Images result in modifications whereby the body becomes disposed for action in a particular way. For this to occur it is not even necessary for the Other who brings about the image to be present. Images of absent persons may, for example, be at the root of affects of love or hate. Indeed, it is sufficient to merely perceive some evil occurring to the image of the absent loved one to then experience sorrow or despair.
Songs can connect affects as the recall emotions from the past. The song (or story, photo, etc.) may empower one to act (excite) or disempower (depress) to varying degrees.
What is also important in this process is the link made by Spinoza between being affected (through the image) and the capacity to affect (as the result of modifications). It is this dual aspect of affection that links ordering to power. Affects of dysphoria determine the person in such a way that they diminish their abilities. This occurs in encounters between bodies that do not agree in some way, such as when one body adversely affects, dominates or even, in extreme cases, destroys another by decomposing the relations through which it is constituted. Opposed to this are affects of euphoria which are marked by an increase in power when “agreeable” bodies unite into a new form of composition that extends the abilities to act of one or both. What matters, then, is how bodies (as manifolds) come together in the encounter to compose either harmonious or disharmonious relations.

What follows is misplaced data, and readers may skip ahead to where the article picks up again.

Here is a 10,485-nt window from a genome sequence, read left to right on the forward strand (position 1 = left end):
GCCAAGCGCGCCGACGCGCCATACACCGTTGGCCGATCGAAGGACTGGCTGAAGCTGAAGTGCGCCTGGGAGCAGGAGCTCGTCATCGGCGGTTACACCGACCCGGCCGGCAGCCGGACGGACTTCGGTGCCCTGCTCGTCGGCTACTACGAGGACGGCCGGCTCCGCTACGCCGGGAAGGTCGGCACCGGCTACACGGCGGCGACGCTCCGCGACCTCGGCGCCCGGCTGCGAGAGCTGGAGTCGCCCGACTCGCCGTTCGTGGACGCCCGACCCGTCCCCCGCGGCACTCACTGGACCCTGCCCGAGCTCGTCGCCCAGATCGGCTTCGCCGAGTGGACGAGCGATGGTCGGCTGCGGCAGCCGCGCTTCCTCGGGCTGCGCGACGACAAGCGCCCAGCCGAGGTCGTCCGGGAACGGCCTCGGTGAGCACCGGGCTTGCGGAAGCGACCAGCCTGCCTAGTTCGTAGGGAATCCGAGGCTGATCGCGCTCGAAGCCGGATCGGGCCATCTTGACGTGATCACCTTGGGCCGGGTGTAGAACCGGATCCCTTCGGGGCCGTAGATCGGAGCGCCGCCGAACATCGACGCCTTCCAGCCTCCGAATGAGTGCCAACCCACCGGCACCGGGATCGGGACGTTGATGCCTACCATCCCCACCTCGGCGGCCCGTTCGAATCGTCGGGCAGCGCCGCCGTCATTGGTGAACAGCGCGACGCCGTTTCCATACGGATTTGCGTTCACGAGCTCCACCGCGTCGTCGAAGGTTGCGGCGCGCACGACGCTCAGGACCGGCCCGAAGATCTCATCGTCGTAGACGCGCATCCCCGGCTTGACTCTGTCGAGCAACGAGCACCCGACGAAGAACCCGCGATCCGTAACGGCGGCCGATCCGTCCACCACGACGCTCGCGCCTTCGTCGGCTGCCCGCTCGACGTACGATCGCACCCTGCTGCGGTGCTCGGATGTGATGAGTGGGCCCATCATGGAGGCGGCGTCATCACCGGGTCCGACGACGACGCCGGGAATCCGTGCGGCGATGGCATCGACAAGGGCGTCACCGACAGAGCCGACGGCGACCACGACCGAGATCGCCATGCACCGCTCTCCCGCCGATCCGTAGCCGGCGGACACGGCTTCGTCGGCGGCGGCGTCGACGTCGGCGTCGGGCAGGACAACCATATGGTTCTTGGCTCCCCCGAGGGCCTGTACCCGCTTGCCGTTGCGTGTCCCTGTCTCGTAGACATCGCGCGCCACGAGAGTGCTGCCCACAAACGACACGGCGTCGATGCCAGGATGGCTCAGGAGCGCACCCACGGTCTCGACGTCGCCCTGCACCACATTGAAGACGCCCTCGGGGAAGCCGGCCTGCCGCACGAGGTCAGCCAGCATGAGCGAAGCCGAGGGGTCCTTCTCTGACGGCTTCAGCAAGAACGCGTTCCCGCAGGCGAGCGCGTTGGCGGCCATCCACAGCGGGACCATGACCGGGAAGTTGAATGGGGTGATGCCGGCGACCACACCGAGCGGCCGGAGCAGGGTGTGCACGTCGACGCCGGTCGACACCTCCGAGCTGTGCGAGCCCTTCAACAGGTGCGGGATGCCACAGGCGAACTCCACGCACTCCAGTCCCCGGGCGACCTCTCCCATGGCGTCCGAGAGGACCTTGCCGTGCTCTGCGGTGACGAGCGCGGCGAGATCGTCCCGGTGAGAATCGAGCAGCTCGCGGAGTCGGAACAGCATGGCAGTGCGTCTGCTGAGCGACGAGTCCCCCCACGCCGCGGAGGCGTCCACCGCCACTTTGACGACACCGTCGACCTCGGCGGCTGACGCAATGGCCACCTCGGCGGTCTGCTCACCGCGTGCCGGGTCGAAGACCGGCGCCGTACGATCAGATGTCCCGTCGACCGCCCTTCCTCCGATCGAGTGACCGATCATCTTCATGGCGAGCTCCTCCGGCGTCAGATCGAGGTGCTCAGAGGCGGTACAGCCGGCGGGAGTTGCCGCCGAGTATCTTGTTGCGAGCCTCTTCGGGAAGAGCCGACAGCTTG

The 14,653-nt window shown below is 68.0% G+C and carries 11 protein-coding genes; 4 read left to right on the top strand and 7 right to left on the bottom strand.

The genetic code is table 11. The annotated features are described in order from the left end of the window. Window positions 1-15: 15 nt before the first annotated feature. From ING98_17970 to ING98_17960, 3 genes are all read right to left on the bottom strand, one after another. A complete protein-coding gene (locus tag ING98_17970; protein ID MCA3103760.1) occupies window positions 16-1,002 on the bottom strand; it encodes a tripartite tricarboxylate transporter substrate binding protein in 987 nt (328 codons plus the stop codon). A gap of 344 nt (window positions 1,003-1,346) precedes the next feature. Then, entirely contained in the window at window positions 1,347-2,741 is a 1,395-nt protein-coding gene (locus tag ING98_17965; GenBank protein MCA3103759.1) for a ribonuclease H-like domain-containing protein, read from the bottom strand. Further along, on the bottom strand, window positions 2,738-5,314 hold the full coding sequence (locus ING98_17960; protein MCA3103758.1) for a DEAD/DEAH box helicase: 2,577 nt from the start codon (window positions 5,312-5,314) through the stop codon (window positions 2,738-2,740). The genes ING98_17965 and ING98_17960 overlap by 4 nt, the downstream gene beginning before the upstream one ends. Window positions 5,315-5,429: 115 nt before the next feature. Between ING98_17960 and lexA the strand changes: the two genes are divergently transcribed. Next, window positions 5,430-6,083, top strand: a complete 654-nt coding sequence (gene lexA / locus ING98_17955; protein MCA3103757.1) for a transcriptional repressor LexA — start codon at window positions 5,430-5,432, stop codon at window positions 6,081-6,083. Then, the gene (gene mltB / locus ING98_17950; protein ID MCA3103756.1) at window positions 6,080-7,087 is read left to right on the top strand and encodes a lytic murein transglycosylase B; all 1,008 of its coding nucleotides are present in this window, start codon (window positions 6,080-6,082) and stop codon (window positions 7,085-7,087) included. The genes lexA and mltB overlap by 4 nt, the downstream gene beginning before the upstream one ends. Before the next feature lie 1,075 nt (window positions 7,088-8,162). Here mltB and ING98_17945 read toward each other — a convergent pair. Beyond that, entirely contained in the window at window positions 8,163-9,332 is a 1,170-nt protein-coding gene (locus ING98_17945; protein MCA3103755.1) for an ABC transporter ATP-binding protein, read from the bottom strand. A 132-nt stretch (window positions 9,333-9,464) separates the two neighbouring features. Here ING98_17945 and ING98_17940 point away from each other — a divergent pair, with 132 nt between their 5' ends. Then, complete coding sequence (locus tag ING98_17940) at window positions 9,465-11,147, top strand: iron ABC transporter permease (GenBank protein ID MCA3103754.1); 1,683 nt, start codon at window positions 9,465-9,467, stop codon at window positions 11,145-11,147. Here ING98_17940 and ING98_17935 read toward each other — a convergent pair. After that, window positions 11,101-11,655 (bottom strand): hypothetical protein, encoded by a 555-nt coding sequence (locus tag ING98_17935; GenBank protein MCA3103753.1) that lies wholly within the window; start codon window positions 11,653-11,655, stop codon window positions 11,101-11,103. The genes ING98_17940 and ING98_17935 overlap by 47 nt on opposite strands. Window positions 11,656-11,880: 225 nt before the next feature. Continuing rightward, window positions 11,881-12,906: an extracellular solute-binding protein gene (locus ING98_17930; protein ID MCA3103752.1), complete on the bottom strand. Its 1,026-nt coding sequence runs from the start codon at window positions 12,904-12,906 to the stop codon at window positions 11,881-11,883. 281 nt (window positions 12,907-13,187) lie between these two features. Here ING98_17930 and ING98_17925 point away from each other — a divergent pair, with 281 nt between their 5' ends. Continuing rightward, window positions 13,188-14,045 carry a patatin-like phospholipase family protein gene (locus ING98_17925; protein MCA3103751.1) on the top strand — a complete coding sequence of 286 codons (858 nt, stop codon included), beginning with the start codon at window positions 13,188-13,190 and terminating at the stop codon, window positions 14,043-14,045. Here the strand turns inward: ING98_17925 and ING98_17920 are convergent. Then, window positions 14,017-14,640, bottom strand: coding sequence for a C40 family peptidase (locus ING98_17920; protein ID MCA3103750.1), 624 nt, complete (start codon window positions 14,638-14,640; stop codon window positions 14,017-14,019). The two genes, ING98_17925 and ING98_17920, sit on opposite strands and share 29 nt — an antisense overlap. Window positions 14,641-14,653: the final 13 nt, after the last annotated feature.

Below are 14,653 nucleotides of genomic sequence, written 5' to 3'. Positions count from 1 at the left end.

Spinoza’s parallelism means that, in effect, bodies cannot be the cause of ideas, nor can the ideational be reduced to, made to correspond with, or be explained by the physical.
In systems-theoretical terms, we would say that nothing in the environment of the psychic system can directly cause a particular effect in the psychic system. The environment can only irritate the psychic system. Images and ideas are simply imprinted on the mind. Ideas are conceptions rather than perceptions.